On another note, there are actually 3 of those stages in the world. There is one being performed on, one being set up, and one being torn down. They leapfrog each other across whatever country they are touring at the moment.

Thanks for the note. I absolutely walked into that big football stadium expecting something less than stellar acoustics. But there’s a difference between what I might have reasonably expected and what I heard. If you can’t even tell what song the band is playing until they hit the chorus—and it’s a song you’ve heard a thousand times—then there’s a real problem.

And to that we can add U2 themselves, who apparently prefer to play large venues with (in this case) no consideration for the sound. Sure, you could say it was a matter of making sure all their fans got to see them, but they could have done a week’s worth of shows in a smaller venue and achieved the same thing, no?

Actually I’m disinclined to blame the band; I’ve been to arena rock concerts at massive venues before and had nowhere near the sound quality I got on Monday. I’m sure their massive spaceship-looking stage is more than enough for virtually every other location they play.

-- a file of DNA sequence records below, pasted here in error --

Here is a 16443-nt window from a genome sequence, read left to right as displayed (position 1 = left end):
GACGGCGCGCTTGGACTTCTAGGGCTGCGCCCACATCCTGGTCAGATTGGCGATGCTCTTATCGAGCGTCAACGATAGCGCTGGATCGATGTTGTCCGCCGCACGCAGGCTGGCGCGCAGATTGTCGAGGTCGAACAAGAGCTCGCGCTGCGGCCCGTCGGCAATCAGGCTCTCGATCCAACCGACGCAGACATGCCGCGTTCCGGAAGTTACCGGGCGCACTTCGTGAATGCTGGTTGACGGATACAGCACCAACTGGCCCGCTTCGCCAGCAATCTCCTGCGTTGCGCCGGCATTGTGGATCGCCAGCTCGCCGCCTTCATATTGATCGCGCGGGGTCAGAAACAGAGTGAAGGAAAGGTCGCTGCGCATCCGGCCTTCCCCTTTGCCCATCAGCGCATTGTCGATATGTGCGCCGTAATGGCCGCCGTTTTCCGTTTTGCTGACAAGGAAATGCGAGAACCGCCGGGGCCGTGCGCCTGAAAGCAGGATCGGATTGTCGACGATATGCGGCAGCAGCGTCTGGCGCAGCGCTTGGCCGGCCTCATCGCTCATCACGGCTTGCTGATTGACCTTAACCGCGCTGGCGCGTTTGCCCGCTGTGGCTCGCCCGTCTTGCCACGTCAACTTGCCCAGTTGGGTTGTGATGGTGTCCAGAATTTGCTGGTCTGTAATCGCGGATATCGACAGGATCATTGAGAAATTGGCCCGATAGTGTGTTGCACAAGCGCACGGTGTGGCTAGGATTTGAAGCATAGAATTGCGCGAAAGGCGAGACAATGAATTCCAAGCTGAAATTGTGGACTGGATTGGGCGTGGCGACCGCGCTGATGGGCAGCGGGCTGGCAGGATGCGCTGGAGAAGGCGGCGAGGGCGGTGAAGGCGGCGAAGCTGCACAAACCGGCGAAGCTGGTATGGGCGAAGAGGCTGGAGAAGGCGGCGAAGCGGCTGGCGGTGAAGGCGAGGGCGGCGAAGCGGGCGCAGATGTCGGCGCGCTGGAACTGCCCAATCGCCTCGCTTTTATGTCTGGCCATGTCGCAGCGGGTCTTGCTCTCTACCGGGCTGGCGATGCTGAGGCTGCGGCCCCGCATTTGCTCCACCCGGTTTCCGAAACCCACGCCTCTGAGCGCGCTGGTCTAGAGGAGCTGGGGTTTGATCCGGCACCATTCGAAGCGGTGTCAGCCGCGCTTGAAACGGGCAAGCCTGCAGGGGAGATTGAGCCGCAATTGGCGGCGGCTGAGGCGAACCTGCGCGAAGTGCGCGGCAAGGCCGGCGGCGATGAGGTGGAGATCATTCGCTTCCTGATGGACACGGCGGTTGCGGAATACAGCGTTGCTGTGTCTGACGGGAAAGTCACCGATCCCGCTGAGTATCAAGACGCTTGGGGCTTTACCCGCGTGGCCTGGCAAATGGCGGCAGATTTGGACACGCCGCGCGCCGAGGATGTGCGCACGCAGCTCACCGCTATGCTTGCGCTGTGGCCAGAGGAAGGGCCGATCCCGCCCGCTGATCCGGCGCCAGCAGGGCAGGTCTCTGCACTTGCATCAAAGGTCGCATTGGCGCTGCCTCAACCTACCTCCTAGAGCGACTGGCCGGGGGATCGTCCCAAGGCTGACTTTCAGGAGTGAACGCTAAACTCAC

Is there a newspaper review, Yelp page, blog, something online that points to a lot of people having the same experience? If so, include this in your correspondence with the promoter; it may help your cause. If not, start one, put up a notice on CraigsList, etc. The fact is that as long as they can fill those seats they will. They don’t care about your concert experience, they care about getting the money.

$90 for nosebleeds? That’s incredible. I wonder how many of Dallas’s 80,000 seats were available for this concert. I assume at least half weren’t, depending on the orientation of the stage, but then you have all the seats they can put on the floor level. 40,000 tickets sold? At a couple hundred for lower-level and floor level, U2 will be able to pay off third-world debt by themselves at the end of this tour.

There are 3 stages but I am pretty sure there is only 1 set of sound equipment. The local paper here in Raleigh mentioned that a lot of stuff did not arrive until after the previous concert in Va. The sound for me was fine, I was on the lower level. I agree it’s hard to get good sound everywhere in a big stadium.

This concert is designed to be an in-the-round system. Meaning that they sell seats all the way around the stage. For more info on the sound system and its design, check out this link. The stage is placed at one end, but there are monster arrays of speakers on each side of the stage.